Kandhamal: Never Again
On the 6th anniversary of the Kandhamal carnage, the Evangelical Fellowship of India stands in solidarity with the victims of the violence in Kandhamal district of eastern Indian state of Orissa in 2008. Orissa has a long history of anti Christian violence including the attack on the villagers of Kattingia in Kandhamal (1986), a series of burning of 19 churches in Kandhamal (1986-87), the Catholic Health Centre of India near Latur (1996), burning of Bibles and attacks on the Christian congregations and the burning alive of Pastor Graham Steward Stains along with his two sons, Philip and Timothy, aged 9 and 7 years, who were sleeping in a jeep after a village festival. (1999, January).
However, August 25, 2008 started the worst ever violence against the minority Christian population in the history of independent India. Between 75 and 123 people were killed in the violence – though the government has confirmed only 54 deaths in all. The majority of those killed were Christian dalits or adivasi. Many more were injured, close to 5,000 houses belonging to Christians were destroyed partially or fully, and at least 264 churches and prayer halls were desecrated and demolished. An unestimated number suffered severe physical injuries and mental trauma. While there were a few media reports of women being sexually assaulted, many more such victims were threatened into silence. Although Kandhamal was the epicenter of the attacks, the violence spread to over 14 districts of Orissa and a few other states.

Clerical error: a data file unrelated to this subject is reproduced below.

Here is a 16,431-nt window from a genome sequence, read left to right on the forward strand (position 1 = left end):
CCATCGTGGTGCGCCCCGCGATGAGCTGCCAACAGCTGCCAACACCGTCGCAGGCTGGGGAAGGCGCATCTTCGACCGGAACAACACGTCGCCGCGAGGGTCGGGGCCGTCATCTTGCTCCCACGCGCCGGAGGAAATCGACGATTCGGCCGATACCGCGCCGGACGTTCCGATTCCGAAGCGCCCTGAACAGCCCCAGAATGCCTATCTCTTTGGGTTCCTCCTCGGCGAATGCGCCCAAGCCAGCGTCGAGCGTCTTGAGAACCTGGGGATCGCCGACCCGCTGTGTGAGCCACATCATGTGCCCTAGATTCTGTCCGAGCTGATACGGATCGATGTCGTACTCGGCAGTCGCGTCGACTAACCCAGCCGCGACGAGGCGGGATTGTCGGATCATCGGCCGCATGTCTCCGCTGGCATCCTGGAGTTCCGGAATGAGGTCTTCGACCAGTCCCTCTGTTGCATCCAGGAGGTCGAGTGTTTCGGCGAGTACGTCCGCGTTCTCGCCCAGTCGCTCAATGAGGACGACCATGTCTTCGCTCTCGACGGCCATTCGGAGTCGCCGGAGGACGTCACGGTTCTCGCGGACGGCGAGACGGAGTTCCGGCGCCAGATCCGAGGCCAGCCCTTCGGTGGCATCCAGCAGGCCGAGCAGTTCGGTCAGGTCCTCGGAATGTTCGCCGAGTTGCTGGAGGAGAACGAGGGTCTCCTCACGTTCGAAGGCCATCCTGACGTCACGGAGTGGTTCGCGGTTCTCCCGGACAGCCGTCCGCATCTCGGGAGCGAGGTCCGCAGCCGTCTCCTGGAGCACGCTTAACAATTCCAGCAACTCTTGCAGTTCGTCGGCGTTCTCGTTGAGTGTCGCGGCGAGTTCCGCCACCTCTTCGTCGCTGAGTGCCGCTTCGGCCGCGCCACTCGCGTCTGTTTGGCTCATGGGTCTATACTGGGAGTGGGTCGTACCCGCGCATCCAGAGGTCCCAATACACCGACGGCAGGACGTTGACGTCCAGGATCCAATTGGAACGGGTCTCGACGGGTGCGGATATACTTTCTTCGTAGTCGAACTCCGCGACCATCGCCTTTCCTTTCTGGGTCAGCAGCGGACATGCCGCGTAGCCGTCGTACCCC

Though the Orissa government claims it took strict action against the accused, statistics show that out of the 827 FIRs filed, charges against the accused were framed in only 512. And only 75 cases ended in convictions, in which only 477 persons were convicted but primarily for smaller or “petty” offences such as burning of houses and damaging property. Only nine people have been convicted for their role in killing of the Christians. The failure to effectively prosecute those accused of carrying out violent attacks against the Christian community and the apathy of the state machinery has left victims vulnerable to threats, discrimination and social isolation. The impunity enjoyed by the mobs in Orissa has also emboldened other fundamentalist groups to attack the community elsewhere in the country.
The compensation received by the victims is paltry at best and many victims have complained that they have yet to receive even the full compensation declared by the government. There are petitions pending before the Supreme Court calling for an increase in the compensation payable.
The Evangelical Fellowship of India calls upon the central government and the government of Orissa to take active steps to ensure the protection of the rights of religious minorities in India and strict action is taken against those responsible for violence and hate crimes against religious minorities.
Rev. Dr. Richard Howell,
Evangelical Fellowship of India,
New Delhi, India
Evangelical Fellowship of India (established 1951) is a charter member of World Evangelical Alliance, an accredited NGO with the Economic and Social Council of the United Nations